JORGE FARAH: When Margaret Thatcher passed away in 2013, people all over Argentina were downright jubilant. There were impromptu celebrations in the streets of Buenos Aires, and my Facebook feed changed abruptly from adorable pet photos and Buzzfeed animated gif compilations to unusually-long status updates expressing the deepest glee over the death of this woman; footage was shown on the evening news of groups of families congregating around city circles, joyful tears streaming down their faces, talking about how much they’ve longed for this day. As an expat who has had a relatively easy adjustment experience, it’s times like these when I am reminded most vividly of my own foreigness, as I tried to make sense of the national reaction to a person’s death. The scars of the 1982 Falklands War run deep among the Argentine population, to the point where children are still taught in school that the islands are property of Argentina, and the British are widely derided as piratas. “¡Las Malvinas son Argentinas!” is a chant that can be heard at just about any political rally, even ones that have nothing to do with maritime borders. The conflict is perceived as a great national failure, but not one to learn and grow from; rather, the public sentiment is that this is a wrong to be righted. Tensions around the sovereignty dispute were still bubbling up until the end of Cristina Fernandez de Kirchner’s second presidential term.
When Thatcher passed away, I had already been living in Argentina for the better part of a decade, and had all the relevant information to understand the deeper significance of the conflict. But I was still taken aback by the public reaction to her death, and had to wrestle with my own conflicting feelings about it. On one hand, seeing the outpouring of emotion from people I’d grown to know and love as family was genuinely moving and almost contagious; I wanted to join them in celebrating some kind of overdue victory (in fact, looking at my own Internet history, I actually came to utter the words “I’m glad she’s dead” on a public message board, and post this very song all over social media) . On the other hand, I had to grapple with the underlying ugliness of celebrating the death of a human being—a human being who, by that point, had long been stripped of any power that made her any kind of threat to Argentina, Britain, or the world in general. This wasn’t a sitting dictator who’d been dethroned. This was someone who’d lived past the point of relevancy and head-first into the indignities of old age. Why were people out on the streets celebrating the death of a senile old lady over a terrible war that happened over 20 years ago? All these mixed emotions were dredged up recently when I was confronted with the public reaction to Antonin Scalia’s death. We’ve come to understand now that the world isn’t black and white, and that the “good guy” and “bad guy” designations are the stuff of comic book movies and fantastical thinking. Celebrating the death of a human being—somebody’s mother, somebody’s daughter, somebody’s partner and confidante—is still profoundly disquieting to me, however egregious their offenses may have been.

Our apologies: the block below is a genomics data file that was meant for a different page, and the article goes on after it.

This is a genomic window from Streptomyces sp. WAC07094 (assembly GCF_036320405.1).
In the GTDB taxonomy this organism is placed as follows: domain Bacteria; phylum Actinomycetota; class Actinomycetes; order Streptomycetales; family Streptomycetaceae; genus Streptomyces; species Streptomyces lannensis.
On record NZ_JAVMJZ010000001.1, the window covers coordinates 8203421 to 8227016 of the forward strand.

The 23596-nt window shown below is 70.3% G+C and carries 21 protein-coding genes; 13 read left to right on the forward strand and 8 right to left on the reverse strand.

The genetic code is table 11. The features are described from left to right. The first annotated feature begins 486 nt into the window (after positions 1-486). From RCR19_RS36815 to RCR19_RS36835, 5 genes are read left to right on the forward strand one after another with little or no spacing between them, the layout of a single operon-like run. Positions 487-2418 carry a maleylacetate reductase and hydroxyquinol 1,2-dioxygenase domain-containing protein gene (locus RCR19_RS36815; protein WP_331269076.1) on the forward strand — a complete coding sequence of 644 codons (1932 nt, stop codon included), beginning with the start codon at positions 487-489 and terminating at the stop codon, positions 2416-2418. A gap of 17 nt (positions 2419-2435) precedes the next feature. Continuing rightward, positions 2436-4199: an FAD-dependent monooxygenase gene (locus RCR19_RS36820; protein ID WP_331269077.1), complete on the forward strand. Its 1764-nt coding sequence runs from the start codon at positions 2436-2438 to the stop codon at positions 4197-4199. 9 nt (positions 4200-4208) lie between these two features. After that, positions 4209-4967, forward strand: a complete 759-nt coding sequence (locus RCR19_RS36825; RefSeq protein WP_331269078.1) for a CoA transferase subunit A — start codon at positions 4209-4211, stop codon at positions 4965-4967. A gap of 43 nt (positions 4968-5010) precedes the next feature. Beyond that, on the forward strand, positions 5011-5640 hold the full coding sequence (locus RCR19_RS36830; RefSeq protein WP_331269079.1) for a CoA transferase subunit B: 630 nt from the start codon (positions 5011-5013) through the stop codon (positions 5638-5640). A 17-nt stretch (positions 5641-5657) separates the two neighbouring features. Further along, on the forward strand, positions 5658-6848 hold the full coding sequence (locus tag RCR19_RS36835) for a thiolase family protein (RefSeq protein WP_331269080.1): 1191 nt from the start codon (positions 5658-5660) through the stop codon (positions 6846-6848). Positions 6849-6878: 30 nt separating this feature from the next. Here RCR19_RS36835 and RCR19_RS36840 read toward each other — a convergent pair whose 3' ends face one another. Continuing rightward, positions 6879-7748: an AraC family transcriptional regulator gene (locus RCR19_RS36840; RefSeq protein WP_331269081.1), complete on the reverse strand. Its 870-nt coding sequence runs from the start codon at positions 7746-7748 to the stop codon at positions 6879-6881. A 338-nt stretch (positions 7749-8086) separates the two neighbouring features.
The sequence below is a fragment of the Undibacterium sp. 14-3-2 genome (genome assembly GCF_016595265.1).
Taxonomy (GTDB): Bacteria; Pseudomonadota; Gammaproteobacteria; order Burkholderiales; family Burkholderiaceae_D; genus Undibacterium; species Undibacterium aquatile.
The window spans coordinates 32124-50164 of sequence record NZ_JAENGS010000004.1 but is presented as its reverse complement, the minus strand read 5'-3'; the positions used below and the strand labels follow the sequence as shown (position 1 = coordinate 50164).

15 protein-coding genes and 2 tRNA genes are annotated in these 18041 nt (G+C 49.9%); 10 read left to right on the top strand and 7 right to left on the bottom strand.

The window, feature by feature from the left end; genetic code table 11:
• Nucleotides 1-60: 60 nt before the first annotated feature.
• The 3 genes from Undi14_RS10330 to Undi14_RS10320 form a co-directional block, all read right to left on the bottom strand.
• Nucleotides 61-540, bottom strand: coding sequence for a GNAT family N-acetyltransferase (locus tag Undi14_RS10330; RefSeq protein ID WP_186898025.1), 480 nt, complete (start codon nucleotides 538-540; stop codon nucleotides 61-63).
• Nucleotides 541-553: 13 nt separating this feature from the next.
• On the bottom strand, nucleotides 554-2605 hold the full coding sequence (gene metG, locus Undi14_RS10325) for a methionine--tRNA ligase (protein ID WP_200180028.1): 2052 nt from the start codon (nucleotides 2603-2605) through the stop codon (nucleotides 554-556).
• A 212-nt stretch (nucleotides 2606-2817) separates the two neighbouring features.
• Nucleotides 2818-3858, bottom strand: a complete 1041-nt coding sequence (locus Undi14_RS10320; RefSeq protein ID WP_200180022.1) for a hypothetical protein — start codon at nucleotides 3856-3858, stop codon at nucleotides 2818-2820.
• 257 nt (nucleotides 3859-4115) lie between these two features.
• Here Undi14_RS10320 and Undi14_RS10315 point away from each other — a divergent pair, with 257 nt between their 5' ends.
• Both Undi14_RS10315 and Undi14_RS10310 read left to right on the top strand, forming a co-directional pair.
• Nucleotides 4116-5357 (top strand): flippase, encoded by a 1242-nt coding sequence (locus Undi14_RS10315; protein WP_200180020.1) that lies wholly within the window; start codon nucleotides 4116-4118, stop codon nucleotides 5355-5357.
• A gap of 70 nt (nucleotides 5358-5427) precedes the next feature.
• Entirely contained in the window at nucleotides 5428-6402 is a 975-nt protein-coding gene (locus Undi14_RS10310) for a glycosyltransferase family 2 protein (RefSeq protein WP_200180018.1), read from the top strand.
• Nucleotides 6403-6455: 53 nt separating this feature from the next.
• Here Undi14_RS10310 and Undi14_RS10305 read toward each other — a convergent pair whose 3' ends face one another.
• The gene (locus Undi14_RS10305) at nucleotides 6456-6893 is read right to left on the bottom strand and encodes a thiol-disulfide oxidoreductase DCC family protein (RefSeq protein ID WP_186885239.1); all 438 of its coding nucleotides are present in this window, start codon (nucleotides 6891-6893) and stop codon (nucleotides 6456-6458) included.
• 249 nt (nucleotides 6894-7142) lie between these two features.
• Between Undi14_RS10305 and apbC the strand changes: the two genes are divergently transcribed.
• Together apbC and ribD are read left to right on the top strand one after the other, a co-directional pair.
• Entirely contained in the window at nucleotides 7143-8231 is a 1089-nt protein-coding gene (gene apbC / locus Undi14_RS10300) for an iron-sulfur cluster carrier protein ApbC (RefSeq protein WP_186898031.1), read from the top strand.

This is why I found some comfort in the fact that Elvis introduced this song in Glastonbury 2013 with a story about how he lost his father to dementia, and how it’s a horrible way to go; one he wouldn’t wish to his worth enemy. And he reframed the song as celebrating not the death of a person, but rather wishing for the death of a political idea that is still alive and prevalent and destroying lives every day. This shift in perspective gave new light to a song that I always had a hard time enjoying—musically it’s a bit too solemn, too bitter, too dour a funeral dirge for me to really appreciate. Thatcher’s death gave this song a poignancy that was absent for me, and shone a light on its virtues: the exquisite and well-orchestrated arrangement, the twisting melody, Elvis’s impassioned performance. As far as mandolin-led Celtic laments from Spike, I still prefer the other one– “Any King’s Shilling”, which I hope Kevin and I get the chance to write about here— but “Tramp the Dirt Down” is still a uniquely powerful song in Elvis’s catalogue.